Rudy Gobert's return is key for the Utah Jazz

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Inside Rudy Gobert's Improvement

By Ben Leibowitz

Rudy Gobert is back on the court for the Utah Jazz, and for a team with playoff aspirations, his return to the hardwood is a godsend.

After a Grade 2 MCL sprain in Gobert's left knee sidelined him for 18 games, he made his return on Jan. 7 — a 103-94 loss to the Houston Rockets in which he played 15 minutes. In two games since (both wins), Gobert averaged 9.5 points, five rebounds and 3.5 blocks in 58 total minutes.

All told, the Jazz have gone 7-13 when "The Stifle Tower" doesn't play. They are 10-7 when he does. He's a huge part of Utah's identity, particularly on the defensive end.

Utah's opponents are scoring 106.8 points per 100 possessions this season when Gobert is on the bench. When he's out on the court defending, that mark dips to 103 points per 100 possessions. That's primarily a result of Gobert's influence protecting the basket.

Though he doesn't qualify for the leaderboard due to time missed, Gobert ranks second in the NBA among all players with 2.6 blocks per game — behind only Hassan Whiteside of the Miami Heat.

Of course, Gobert uses his 7'1" frame and lengthy wingspan not only to block shots, but also to alter what would otherwise be high-percentage looks right at the cylinder. According to, "The French Rejection" holds opponents to an unfathomably low 37 percent shooting at the rim. That mark is significantly more impressive than defensive-minded big men Andrew Bogut (41.6 percent), Anthony Davis (43.5 percent) and DeAndre Jordan (45.3 percent).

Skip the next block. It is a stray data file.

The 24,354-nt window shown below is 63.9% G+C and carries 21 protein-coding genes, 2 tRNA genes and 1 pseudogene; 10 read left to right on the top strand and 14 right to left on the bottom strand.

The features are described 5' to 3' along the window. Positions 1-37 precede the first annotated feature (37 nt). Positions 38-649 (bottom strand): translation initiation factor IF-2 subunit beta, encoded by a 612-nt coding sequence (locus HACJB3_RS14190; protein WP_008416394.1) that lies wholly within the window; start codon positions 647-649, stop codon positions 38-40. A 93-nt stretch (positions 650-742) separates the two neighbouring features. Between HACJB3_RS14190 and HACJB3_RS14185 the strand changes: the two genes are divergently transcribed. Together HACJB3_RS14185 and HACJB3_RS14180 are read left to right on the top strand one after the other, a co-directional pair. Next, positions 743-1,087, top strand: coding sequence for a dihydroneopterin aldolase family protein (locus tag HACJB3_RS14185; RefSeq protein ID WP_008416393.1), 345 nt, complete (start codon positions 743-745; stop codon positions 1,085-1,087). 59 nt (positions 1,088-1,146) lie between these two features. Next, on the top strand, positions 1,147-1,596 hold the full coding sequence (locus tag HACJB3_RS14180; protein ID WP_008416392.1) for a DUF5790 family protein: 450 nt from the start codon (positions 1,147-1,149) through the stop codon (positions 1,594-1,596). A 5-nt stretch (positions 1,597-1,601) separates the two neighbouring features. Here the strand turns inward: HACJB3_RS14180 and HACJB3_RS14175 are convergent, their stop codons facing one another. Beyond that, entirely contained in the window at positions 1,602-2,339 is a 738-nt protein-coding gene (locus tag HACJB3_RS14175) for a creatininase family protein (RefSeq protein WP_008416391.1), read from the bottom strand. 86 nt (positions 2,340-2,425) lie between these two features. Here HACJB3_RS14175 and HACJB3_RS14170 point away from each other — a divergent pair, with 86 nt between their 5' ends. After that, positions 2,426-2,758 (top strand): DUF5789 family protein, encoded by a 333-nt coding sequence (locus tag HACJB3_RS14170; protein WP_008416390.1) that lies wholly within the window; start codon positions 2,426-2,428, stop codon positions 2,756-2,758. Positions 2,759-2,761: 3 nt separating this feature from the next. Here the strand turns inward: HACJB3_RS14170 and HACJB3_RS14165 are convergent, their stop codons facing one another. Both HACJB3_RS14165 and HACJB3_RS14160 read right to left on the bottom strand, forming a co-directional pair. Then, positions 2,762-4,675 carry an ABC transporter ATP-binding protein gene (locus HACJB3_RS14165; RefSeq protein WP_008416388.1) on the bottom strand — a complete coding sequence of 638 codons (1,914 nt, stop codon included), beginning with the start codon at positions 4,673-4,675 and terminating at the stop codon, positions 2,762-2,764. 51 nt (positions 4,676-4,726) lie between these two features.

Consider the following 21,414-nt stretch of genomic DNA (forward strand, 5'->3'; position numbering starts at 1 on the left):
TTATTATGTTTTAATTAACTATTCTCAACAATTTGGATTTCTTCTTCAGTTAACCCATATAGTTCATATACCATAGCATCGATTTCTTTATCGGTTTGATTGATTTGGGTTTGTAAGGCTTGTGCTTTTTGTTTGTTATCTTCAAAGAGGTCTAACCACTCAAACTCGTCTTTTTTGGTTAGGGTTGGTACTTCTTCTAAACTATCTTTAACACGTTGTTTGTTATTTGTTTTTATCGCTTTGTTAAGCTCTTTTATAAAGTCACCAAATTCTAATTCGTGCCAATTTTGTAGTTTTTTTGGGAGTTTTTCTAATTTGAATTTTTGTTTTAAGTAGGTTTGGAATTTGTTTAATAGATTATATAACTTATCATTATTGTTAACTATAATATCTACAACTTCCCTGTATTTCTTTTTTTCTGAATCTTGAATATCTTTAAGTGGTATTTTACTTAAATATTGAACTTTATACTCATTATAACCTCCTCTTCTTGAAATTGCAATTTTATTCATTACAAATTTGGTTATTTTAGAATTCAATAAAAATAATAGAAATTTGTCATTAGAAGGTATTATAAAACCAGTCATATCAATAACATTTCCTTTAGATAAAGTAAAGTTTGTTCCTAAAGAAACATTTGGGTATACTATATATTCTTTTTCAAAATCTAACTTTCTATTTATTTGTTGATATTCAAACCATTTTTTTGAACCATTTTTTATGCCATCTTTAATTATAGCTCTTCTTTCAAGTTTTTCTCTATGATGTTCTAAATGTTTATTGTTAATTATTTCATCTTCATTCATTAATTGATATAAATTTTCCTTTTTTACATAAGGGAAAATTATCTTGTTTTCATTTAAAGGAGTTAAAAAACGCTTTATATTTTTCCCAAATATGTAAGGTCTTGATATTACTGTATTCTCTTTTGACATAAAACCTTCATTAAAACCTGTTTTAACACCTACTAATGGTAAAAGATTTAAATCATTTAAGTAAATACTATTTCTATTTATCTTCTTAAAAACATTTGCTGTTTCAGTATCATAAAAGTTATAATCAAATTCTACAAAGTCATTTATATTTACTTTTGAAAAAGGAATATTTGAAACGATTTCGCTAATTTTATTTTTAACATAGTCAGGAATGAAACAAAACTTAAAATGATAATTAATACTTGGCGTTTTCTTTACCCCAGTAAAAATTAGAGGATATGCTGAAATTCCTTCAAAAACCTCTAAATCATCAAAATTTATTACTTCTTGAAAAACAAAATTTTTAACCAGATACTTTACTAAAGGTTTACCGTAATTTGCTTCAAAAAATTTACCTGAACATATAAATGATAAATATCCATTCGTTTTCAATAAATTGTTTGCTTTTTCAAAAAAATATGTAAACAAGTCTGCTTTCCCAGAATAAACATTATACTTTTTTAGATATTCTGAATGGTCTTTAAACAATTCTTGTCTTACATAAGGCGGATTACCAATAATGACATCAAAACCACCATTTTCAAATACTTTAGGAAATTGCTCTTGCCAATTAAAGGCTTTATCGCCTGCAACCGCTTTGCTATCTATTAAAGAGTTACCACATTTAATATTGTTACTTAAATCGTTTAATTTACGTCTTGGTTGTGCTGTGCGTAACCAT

And yet, oddly enough, Gobert has had an even greater influence on the offensive end.

Utah scores nearly seven additional points per 100 possessions when Gobert's in the lineup. That's striking when you account for his limited offensive repertoire (virtually all of his shot attempts come from within the restricted area).

To be fair, backup Jeff Withey performed admirably in Gobert's absence. Even in the midst of Gobert's return, Withey is averaging 8.7 points, seven rebounds and two blocks during the month of January (six games played). But Gobert finished fifth in Defensive Player of the Year voting last year despite starting only 37 games. He remains the best option for Utah when healthy.

If the "when healthy" qualifier proves to be inconsequential for the rest of the season, Utah should qualify for the playoffs in the significantly weakened Western Conference. The Jazz currently sit No. 8 in the West, but would be tied with Charlotte for No. 11 in the Eastern Conference.

Following his return, Gobert said, "I jumped higher than I was jumping before the injury. I feel great," per Jody Genessy of the Deseret News. After weathering the storm brought on by Gobert's absence, Utah is in position to get hot heading into the All-Star break.

Note: All stats used in this article are accurate as of Jan. 11, prior to games played.


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Rudy Gobert's return is key for the Utah Jazz

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